The RNC, Tropical Storm Isaac, and Mass Transit

This past week, articles came out in the Tampa Bay Times , WTSP  and Salon.com regarding Tampa’s “transportation mess.” These journalists appear to agree that Tampa would be a really great city except for its lack of light rail.

As an impending Tropical Storm (possibly soon to be upgraded to Hurricane) Isaac looms out in the Florida Straits, we should take a closer look at these negative articles through a realistic lens.

August 24th was the 20th anniversary of Hurricane Andrew, a Category 5 hurricane that decimated the east coast of Florida and traveled west across the state and into the Gulf of Mexico.

The reality is that the City of Tampa, like all of Florida, from June 1st through November 30th of every year (six months/half a year), faces the possibility of hurricanes emerging at any time. In 2004, Florida was hit with four historically powerful hurricanes within a six-week period.

Charley became a Category 4 Hurricane on August 13th, 2004, with peak winds of 150 mph, resulting in 15 deaths (10 in Florida) and $14 billion in property damage.

Barely three weeks later, Hurricane Frances, a Category 2 with winds at 105 mph, made landfall on the east coast of Florida on September 4th between Ft. Pierce and West Palm Beach. Winds increased as it crossed the state and emerged into the Gulf of Mexico across the Tampa Bay area as a tropical storm late on September 5th. Frances was responsible for 42 deaths (32 in Florida) and nearly $9 billion in property damage.

Hurricane Ivan had reached a Category 5 status over Cuba and, after hitting southern Alabama with winds of 120 mph on September 16th, reorganized in the Gulf of Mexico and headed across southern Florida on September 21st. At its peak, Hurricane Ivan was the size of the state of Texas and produced 119 tornadoes across the southeastern United States. Hurricane Ivan resulted in $13 Billion dollars in damage in the United States alone and killed 25 people, including 14 in Florida. Thirty-two more deaths in the U.S. were directly attributed to Ivan.

Tropical Storm Jeanne formed on September 15th. By the time it made landfall near Stuart, Florida on September 25th, Jeanne was a Category 3 Hurricane. The total number of deaths from this hurricane was 3025, including at least 4 in Florida. The property damage neared $6.8 billion.

Planners for the Republican National Convention are making arrangements in the event that Isaac reaches hurricane status and aims for Tampa. The downtown area is at sea level and faces the possibility of evacuation in the event of flooding.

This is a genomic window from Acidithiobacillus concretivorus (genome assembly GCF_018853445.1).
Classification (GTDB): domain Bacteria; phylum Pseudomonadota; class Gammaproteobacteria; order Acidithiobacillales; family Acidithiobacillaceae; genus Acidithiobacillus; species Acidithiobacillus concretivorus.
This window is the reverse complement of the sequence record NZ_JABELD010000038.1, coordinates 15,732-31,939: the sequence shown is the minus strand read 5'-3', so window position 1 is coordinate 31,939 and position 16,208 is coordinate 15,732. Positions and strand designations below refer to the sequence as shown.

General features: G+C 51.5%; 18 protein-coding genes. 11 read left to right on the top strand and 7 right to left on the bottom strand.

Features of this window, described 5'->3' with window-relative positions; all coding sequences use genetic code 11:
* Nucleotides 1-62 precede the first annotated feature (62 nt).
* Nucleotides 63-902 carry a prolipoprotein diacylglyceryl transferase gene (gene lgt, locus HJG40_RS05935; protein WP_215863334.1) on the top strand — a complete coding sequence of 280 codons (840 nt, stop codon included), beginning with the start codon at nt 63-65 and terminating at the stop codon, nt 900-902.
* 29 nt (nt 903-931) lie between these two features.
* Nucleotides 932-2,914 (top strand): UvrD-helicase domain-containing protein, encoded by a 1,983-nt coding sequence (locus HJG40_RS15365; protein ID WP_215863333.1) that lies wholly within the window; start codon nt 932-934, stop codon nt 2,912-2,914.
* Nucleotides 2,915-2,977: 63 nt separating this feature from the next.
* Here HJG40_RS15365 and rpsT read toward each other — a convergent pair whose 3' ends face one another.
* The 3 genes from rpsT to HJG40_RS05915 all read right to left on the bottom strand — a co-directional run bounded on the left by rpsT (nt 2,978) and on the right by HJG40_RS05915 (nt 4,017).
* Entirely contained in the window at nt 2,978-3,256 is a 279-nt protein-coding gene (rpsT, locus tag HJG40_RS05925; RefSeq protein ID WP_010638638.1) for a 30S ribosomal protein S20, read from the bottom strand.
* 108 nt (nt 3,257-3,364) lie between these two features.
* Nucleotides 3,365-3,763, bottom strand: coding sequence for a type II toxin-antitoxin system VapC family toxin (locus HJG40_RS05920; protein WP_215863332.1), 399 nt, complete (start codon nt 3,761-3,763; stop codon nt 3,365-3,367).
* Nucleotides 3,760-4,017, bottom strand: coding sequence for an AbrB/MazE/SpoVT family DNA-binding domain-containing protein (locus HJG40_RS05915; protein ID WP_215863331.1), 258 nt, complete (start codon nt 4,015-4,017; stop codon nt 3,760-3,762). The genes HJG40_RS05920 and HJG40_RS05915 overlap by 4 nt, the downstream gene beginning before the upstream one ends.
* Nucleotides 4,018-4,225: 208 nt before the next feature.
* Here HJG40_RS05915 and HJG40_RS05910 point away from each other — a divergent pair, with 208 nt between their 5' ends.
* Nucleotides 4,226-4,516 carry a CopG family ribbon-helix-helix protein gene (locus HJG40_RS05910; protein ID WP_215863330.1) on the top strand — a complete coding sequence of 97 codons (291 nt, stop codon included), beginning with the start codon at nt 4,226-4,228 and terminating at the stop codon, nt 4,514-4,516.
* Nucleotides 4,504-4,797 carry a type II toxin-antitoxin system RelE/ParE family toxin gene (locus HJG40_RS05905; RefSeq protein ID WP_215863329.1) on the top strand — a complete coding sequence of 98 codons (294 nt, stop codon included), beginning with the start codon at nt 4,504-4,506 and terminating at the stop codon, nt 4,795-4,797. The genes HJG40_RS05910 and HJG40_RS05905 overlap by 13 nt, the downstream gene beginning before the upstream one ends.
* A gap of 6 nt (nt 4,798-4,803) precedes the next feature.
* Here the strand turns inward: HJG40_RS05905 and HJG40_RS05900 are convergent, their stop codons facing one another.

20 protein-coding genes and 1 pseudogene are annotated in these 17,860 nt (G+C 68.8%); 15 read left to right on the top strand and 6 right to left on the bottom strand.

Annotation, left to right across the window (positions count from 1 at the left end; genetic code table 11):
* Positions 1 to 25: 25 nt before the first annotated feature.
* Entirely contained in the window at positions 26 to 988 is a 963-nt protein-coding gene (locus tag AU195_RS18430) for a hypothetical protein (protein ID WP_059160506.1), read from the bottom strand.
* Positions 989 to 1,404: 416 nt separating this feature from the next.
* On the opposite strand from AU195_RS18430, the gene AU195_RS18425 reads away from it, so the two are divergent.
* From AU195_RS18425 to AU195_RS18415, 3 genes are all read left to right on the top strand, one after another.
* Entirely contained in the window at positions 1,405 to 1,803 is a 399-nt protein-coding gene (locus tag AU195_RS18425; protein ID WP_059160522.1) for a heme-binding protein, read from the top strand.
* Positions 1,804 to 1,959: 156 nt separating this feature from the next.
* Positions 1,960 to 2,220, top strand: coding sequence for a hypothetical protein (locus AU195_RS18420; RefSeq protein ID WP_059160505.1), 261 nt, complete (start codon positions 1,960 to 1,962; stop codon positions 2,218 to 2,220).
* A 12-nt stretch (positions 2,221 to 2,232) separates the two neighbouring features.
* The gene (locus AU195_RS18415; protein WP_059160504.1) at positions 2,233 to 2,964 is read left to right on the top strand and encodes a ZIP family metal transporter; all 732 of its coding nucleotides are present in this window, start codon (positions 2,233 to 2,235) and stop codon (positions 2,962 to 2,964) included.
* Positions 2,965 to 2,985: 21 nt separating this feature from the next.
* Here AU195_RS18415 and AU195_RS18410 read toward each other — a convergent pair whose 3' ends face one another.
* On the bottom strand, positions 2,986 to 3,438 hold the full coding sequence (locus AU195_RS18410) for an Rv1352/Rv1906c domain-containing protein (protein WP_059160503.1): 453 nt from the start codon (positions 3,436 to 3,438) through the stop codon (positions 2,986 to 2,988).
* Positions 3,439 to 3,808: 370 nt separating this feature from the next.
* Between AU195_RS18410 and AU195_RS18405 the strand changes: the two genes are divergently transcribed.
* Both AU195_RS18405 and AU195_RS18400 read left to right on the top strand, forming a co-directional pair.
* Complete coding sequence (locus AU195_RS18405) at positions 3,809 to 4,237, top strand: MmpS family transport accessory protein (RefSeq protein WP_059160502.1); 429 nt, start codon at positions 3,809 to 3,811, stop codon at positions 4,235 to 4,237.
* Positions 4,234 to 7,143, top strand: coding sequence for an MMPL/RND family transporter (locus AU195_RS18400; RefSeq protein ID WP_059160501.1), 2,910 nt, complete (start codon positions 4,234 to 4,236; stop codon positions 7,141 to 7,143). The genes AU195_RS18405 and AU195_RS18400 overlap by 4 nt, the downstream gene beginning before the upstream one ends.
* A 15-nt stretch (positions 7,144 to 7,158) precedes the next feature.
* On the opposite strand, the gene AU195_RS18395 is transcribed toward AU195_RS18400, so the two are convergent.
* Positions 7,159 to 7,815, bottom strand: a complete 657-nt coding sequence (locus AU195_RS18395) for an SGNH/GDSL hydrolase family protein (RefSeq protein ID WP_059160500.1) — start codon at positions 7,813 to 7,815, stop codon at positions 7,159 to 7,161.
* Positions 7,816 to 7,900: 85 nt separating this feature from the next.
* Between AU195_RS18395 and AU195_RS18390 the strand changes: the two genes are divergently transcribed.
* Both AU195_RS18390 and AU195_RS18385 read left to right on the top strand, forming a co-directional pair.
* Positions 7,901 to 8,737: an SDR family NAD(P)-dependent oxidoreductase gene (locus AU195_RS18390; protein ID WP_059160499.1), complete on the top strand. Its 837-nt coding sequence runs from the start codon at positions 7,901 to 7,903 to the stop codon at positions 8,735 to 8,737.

What would happen if light rail transit was available? This reporter was assured by HART that the trains would be stored at a sheltered location prepared for such an event, built far away and high enough to avoid the rising waters. In essence, this billion-dollar boondoggle would be useless! Remember Hurricane Katrina in Louisiana?

Tampa and its residents face evacuation from its downtown areas and would have to rely on their personal vehicles or buses provided by the city to those who do not have access to an automobile. And we do have some really nice bicycle paths if they would like to use them! But most of them are downtown only.

Six months out of every year, a light rail system could possibly be unavailable due to hurricanes or even high winds or tropical storms, leaving thousands of people stranded and having to rely on the government to aid in their evacuation.

Perhaps one of the primary reasons that businesses and people continue to move into the suburbs in their “nasty” urban sprawl neighborhoods is because of Tampa’s location and threats of flooding in the downtown areas. Businesses cannot close their doors at every threat of high winds and flooding.

The officials at the City of Tampa, the Hillsborough County Board of County Commissioners, HART, and TBARTA insist that to be competitive we must have an expensive light rail system as “Plan A” and that buses are “Plan B.” The reality is that Plan B is the all time, all weather solution to move the most people the most economically and quickly. Why in the world would we spend billions of dollars on Plan A?


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